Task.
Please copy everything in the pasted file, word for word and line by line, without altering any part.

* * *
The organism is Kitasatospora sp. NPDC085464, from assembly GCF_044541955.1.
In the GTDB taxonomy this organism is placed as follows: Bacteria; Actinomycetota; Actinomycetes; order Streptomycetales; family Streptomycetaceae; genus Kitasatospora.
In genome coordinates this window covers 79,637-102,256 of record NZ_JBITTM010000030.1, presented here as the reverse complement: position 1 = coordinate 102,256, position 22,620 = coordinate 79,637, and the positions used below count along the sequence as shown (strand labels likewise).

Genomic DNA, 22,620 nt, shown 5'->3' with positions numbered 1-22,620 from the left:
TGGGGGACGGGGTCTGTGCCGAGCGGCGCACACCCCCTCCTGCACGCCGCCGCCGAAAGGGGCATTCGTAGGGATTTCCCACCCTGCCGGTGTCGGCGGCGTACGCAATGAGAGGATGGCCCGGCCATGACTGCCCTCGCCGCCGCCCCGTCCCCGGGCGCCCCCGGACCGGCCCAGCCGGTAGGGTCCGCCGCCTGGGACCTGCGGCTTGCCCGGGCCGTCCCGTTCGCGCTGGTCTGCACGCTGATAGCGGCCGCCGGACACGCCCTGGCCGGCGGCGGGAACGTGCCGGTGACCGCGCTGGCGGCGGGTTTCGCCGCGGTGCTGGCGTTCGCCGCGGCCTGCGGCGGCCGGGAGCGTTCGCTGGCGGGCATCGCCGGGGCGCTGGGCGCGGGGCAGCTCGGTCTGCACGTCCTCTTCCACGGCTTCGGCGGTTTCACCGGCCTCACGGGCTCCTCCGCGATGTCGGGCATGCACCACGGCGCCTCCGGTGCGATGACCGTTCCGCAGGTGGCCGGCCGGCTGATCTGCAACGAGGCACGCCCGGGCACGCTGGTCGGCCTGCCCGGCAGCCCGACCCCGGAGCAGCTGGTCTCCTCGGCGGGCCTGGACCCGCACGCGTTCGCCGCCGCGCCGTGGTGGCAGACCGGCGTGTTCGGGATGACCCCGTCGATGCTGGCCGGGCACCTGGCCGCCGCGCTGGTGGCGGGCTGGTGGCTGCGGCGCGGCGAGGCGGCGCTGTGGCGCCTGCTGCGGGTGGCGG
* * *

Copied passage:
The organism is Kitasatospora sp. NPDC085464, from assembly GCF_044541955.1.
In the GTDB taxonomy this organism is placed as follows: Bacteria; Actinomycetota; Actinomycetes; order Streptomycetales; family Streptomycetaceae; genus Kitasatospora.
In genome coordinates this window covers 79,637-102,256 of record NZ_JBITTM010000030.1, presented here as the reverse complement: position 1 = coordinate 102,256, position 22,620 = coordinate 79,637, and the positions used below count along the sequence as shown (strand labels likewise).

Genomic DNA, 22,620 nt, shown 5'->3' with positions numbered 1-22,620 from the left:
TGGGGGACGGGGTCTGTGCCGAGCGGCGCACACCCCCTCCTGCACGCCGCCGCCGAAAGGGGCATTCGTAGGGATTTCCCACCCTGCCGGTGTCGGCGGCGTACGCAATGAGAGGATGGCCCGGCCATGACTGCCCTCGCCGCCGCCCCGTCCCCGGGCGCCCCCGGACCGGCCCAGCCGGTAGGGTCCGCCGCCTGGGACCTGCGGCTTGCCCGGGCCGTCCCGTTCGCGCTGGTCTGCACGCTGATAGCGGCCGCCGGACACGCCCTGGCCGGCGGCGGGAACGTGCCGGTGACCGCGCTGGCGGCGGGTTTCGCCGCGGTGCTGGCGTTCGCCGCGGCCTGCGGCGGCCGGGAGCGTTCGCTGGCGGGCATCGCCGGGGCGCTGGGCGCGGGGCAGCTCGGTCTGCACGTCCTCTTCCACGGCTTCGGCGGTTTCACCGGCCTCACGGGCTCCTCCGCGATGTCGGGCATGCACCACGGCGCCTCCGGTGCGATGACCGTTCCGCAGGTGGCCGGCCGGCTGATCTGCAACGAGGCACGCCCGGGCACGCTGGTCGGCCTGCCCGGCAGCCCGACCCCGGAGCAGCTGGTCTCCTCGGCGGGCCTGGACCCGCACGCGTTCGCCGCCGCGCCGTGGTGGCAGACCGGCGTGTTCGGGATGACCCCGTCGATGCTGGCCGGGCACCTGGCCGCCGCGCTGGTGGCGGGCTGGTGGCTGCGGCGCGGCGAGGCGGCGCTGTGGCGCCTGCTGCGGGTGGCGG